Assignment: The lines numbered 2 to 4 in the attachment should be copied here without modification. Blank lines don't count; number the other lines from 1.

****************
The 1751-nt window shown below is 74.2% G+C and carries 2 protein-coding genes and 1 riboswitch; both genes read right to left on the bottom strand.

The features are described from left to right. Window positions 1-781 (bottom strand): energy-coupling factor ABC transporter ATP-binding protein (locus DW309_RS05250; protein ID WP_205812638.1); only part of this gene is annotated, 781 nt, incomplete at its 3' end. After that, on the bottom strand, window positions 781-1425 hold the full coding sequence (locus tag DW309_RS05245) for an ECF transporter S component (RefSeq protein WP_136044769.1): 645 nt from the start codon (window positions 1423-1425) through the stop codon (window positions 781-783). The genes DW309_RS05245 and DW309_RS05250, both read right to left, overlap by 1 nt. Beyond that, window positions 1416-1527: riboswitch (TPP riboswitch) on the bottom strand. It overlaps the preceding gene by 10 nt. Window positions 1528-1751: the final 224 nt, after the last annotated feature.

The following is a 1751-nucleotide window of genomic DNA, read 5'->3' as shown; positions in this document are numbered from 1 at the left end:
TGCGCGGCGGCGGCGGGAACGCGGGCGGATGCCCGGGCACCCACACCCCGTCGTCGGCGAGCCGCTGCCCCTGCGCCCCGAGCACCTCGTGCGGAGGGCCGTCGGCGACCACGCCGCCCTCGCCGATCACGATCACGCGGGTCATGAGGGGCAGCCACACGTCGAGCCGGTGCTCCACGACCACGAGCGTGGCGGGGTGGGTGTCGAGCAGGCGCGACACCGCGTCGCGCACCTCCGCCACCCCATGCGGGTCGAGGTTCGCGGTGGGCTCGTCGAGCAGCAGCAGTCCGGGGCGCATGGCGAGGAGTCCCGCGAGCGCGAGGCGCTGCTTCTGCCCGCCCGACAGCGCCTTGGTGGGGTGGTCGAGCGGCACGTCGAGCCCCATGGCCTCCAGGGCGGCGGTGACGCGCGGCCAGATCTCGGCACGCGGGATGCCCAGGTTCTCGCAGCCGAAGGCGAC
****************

The features are described from left to right. Window positions 1-781 (bottom strand): energy-coupling factor ABC transporter ATP-binding protein (locus DW309_RS05250; protein ID WP_205812638.1); only part of this gene is annotated, 781 nt, incomplete at its 3' end. After that, on the bottom strand, window positions 781-1425 hold the full coding sequence (locus tag DW309_RS05245) for an ECF transporter S component (RefSeq protein WP_136044769.1): 645 nt from the start codon (window positions 1423-1425) through the stop codon (window positions 781-783). The genes DW309_RS05245 and DW309_RS05250, both read right to left, overlap by 1 nt. Beyond that, window positions 1416-1527: riboswitch (TPP riboswitch) on the bottom strand. It overlaps the preceding gene by 10 nt. Window positions 1528-1751: the final 224 nt, after the last annotated feature.

The following is a 1751-nucleotide window of genomic DNA, read 5'->3' as shown; positions in this document are numbered from 1 at the left end:
TGCGCGGCGGCGGCGGGAACGCGGGCGGATGCCCGGGCACCCACACCCCGTCGTCGGCGAGCCGCTGCCCCTGCGCCCCGAGCACCTCGTGCGGAGGGCCGTCGGCGACCACGCCGCCCTCGCCGATCACGATCACGCGGGTCATGAGGGGCAGCCACACGTCGAGCCGGTGCTCCACGACCACGAGCGTGGCGGGGTGGGTGTCGAGCAGGCGCGACACCGCGTCGCGCACCTCCGCCACCCCATGCGGGTCGAGGTTCGCGGTGGGCTCGTCGAGCAGCAGCAGTCCGGGGCGCATGGCGAGGAGTCCCGCGAGCGCGAGGCGCTGCTTCTGCCCGCCCGACAGCGCCTTGGTGGGGTGGTCGAGCGGCACGTCGAGCCCCATGGCCTCCAGGGCGGCGGTGACGCGCGGCCAGATCTCGGCACGCGGGATGCCCAGGTTCTCGCAGCCGAAGGCGAC